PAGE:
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Saratoga County Lawmakers Seek Increased PCB Monitoring

Dredging of the Hudson River

Lawmakers in Saratoga County have passed a resolution calling on General Electric to monitor flood plains along the Hudson River for chemical contamination. 

The Saratoga County Board of Supervisors Tuesday unanimously approved a measure that would ask General Electric to test for polychlorinated biphenyls, or PCBs, in the banks and floodplains along the Hudson.

GE is in its fifth year of its dredging and remediation work to remove the believed-to-be cancer-causing chemicals that were deposited into the Hudson from the 1940s to the 1970s.

Currently, GE is doing work in the Schuylerville/Stillwater area.

The measure was introduced by Town of Saratoga supervisor Tom Wood. Mechanicville supervisor Tom Richardson, who also chairs the Historic Hudson-Hoosic River Partnership, believes PCB contamination is traveling downstream from the ongoing dredging and is contaminating low-lying areas around the river.

“We know that for a fact because in [Fort] Hardy Park in Schuylerville, there was a kayak/canoe launch that was put in there fairly recently, and because of the flood this year, with the heavy rains, that facility can no longer be used because it’s contaminated with PCB’s,” said Richardson.

Richardson said the county’s concern is related to the old Champlain Canal that runs along the current canal. The old canal is being filled with sediment. Richardson is concerned that a flooding event could take sediment that could possibly be contaminated with PCBs from the old canal site close to water intakes for the village of Victory and Town of Saratoga.

“That old canal system sits 19-feet higher above their wells that are taking water fairly close to the river,” said Richardson. “The problem is that there is ever a breach in the old canal, that will contaminate their water source, and they have no secondary water source."

EPA owns a water line running from Troy to the communities of Halfmoon and Waterford, in place to supply clean water to during the dredging project.

The legislation also calls for navigational dredging along the current Champlain Canal. GE is scheduled to wrap up its dredging work by the end of 2015.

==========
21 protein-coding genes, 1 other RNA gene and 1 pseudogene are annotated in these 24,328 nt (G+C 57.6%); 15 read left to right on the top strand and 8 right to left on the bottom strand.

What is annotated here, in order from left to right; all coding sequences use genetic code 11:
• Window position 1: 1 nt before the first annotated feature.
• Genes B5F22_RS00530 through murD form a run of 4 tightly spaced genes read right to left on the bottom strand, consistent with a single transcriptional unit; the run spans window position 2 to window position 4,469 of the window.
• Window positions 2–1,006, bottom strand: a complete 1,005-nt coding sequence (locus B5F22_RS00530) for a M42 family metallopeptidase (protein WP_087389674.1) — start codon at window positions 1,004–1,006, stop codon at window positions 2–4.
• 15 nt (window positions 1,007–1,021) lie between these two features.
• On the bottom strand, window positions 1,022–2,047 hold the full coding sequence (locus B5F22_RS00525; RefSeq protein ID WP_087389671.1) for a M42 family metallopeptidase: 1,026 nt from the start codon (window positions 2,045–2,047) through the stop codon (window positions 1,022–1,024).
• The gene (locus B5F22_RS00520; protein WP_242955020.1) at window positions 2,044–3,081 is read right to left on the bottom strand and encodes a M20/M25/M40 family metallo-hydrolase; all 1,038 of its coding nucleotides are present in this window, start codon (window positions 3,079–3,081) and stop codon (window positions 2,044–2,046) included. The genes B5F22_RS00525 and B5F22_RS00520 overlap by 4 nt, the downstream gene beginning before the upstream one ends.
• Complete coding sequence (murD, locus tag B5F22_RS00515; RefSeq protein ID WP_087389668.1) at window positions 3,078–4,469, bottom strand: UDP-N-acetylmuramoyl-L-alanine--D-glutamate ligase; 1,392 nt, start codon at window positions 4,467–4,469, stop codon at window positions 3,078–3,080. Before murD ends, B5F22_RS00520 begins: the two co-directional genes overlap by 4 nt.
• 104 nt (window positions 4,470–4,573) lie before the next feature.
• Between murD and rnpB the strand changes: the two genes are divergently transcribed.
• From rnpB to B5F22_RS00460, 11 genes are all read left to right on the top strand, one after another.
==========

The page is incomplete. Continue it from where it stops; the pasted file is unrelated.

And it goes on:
Malta supervisor Paul Sausville, chair of the board of supervisors, said the protection of the lands and properties along the Hudson is a priority for the county.

“We want to bring it to the attention of GE and the Environmental Protection Agency, and we’d like to finish the job and do it correctly,” said Sausville.

GE spokesman Mark Behan said that since 2007, GE has continued it’s monitoring in approximately 500 sites from Fort Edward to Troy, and that information related to PCB detection is communicated to property owners and the EPA.

“The next step will be for EPA and GE to put together a plan to evaluate and develop a long-term remedial program for the floodplains. We’re in the process of doing that. The floodplain work will continue, I expect, even after dredging work is completed in 2016," said Behan.

Behan said any flood plain remedial work completed after 2016 would not require use of the dewatering facility in Fort Edward, used for the treatment of contaminated sediment.

The county is concerned the scheduled decommissioning of the dewatering plant could impact the additional dredging they are requesting.

Behan said areas tested that have shown PCB contamination along the Hudson have had soil covers installed, but in most areas sampled, little-to-no PCBs  have been found.

Lucas Willard is a news reporter and host at WAMC Northeast Public Radio, which he joined in 2011. He produces and hosts The Best of Our Knowledge and WAMC Listening Party.
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